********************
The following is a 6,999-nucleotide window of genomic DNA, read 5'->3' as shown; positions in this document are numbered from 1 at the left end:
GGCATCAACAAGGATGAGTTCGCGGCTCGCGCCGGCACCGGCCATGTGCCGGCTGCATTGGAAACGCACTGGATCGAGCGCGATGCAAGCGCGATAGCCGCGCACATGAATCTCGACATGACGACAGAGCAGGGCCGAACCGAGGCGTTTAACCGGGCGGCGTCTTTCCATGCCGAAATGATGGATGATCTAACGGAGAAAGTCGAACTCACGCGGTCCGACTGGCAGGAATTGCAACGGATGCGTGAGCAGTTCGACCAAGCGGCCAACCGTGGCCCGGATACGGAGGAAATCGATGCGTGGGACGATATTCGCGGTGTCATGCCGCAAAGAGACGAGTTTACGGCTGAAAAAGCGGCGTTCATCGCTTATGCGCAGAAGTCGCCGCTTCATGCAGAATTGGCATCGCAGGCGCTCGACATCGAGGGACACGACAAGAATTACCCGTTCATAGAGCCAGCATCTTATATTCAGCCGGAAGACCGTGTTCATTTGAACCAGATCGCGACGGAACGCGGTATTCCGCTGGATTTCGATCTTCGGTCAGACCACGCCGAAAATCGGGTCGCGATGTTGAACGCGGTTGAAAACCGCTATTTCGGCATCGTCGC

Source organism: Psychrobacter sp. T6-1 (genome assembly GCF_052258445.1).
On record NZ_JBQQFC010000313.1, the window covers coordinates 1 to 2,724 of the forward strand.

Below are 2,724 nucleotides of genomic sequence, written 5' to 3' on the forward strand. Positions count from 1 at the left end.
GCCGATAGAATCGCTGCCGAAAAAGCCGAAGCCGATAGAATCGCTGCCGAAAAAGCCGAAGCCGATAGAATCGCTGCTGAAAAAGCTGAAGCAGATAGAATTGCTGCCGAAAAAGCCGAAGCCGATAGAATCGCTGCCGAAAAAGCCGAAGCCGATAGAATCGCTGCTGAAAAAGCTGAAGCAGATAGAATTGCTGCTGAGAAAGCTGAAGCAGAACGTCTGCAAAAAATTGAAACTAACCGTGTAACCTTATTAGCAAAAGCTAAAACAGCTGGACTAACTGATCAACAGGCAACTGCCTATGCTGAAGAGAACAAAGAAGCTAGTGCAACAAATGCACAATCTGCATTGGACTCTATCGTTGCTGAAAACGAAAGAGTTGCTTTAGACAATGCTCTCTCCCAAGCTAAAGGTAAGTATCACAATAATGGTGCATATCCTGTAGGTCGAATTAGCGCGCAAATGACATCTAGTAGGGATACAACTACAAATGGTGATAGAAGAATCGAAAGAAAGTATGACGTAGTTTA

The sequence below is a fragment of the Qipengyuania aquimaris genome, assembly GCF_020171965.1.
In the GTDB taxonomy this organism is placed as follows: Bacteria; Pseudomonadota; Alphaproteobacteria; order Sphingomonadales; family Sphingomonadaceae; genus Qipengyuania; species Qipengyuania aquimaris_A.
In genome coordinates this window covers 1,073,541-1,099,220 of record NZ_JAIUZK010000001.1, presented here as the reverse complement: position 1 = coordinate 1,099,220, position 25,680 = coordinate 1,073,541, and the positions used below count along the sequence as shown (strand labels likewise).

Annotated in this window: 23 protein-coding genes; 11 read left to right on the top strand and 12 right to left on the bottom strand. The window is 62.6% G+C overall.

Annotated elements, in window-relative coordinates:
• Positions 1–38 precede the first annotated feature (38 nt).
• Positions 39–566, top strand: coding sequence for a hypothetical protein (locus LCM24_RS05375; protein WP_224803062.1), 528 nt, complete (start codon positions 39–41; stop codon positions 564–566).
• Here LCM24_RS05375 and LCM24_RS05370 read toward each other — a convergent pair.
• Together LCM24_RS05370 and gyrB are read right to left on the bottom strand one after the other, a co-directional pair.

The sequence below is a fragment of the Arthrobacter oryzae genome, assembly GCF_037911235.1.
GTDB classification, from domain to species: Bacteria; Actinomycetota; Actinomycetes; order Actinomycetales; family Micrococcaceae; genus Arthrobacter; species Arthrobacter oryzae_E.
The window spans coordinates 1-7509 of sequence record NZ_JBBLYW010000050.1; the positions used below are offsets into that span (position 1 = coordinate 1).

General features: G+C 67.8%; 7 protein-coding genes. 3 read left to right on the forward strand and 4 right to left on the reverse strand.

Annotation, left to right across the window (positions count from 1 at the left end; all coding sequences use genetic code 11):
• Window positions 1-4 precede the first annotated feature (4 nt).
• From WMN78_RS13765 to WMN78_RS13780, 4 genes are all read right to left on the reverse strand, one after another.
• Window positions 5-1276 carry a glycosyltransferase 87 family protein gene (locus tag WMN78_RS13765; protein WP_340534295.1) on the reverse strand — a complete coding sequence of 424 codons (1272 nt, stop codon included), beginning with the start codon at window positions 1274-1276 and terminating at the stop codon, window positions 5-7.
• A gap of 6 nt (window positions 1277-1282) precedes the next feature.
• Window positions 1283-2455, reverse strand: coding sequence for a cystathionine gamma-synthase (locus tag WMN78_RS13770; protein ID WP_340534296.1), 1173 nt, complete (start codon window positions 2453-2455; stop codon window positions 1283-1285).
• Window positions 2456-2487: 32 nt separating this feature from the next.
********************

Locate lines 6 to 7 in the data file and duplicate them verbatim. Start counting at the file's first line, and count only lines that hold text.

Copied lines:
GCCGATAGAATCGCTGCCGAAAAAGCCGAAGCCGATAGAATCGCTGCCGAAAAAGCCGAAGCCGATAGAATCGCTGCTGAAAAAGCTGAAGCAGATAGAATTGCTGCCGAAAAAGCCGAAGCCGATAGAATCGCTGCCGAAAAAGCCGAAGCCGATAGAATCGCTGCTGAAAAAGCTGAAGCAGATAGAATTGCTGCTGAGAAAGCTGAAGCAGAACGTCTGCAAAAAATTGAAACTAACCGTGTAACCTTATTAGCAAAAGCTAAAACAGCTGGACTAACTGATCAACAGGCAACTGCCTATGCTGAAGAGAACAAAGAAGCTAGTGCAACAAATGCACAATCTGCATTGGACTCTATCGTTGCTGAAAACGAAAGAGTTGCTTTAGACAATGCTCTCTCCCAAGCTAAAGGTAAGTATCACAATAATGGTGCATATCCTGTAGGTCGAATTAGCGCGCAAATGACATCTAGTAGGGATACAACTACAAATGGTGATAGAAGAATCGAAAGAAAGTATGACGTAGTTTA

The sequence below is a fragment of the Qipengyuania aquimaris genome, assembly GCF_020171965.1.